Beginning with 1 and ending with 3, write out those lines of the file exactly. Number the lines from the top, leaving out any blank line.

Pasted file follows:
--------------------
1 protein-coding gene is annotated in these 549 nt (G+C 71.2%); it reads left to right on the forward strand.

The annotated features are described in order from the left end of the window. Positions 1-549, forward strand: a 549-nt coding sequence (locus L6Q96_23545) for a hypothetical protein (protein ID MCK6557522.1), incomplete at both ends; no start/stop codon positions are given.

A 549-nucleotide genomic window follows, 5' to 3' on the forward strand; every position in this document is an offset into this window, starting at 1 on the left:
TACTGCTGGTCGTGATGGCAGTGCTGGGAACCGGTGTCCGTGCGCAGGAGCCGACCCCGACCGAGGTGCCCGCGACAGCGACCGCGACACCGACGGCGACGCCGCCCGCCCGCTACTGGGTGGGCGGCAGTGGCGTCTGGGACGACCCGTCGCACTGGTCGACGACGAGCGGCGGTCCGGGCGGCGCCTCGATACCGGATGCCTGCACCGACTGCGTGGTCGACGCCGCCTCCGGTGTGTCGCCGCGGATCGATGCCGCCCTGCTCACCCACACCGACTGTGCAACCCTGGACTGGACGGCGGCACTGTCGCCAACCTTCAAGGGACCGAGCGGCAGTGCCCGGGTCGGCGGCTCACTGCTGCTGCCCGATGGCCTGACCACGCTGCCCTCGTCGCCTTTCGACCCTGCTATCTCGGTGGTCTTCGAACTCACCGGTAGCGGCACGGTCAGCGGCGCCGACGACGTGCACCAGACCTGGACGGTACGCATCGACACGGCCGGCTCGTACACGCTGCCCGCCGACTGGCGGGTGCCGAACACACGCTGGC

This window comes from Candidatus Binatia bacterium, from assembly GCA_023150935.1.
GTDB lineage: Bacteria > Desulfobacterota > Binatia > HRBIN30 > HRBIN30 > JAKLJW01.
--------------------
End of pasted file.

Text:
1 protein-coding gene is annotated in these 549 nt (G+C 71.2%); it reads left to right on the forward strand.

The annotated features are described in order from the left end of the window. Positions 1-549, forward strand: a 549-nt coding sequence (locus L6Q96_23545) for a hypothetical protein (protein ID MCK6557522.1), incomplete at both ends; no start/stop codon positions are given.

A 549-nucleotide genomic window follows, 5' to 3' on the forward strand; every position in this document is an offset into this window, starting at 1 on the left: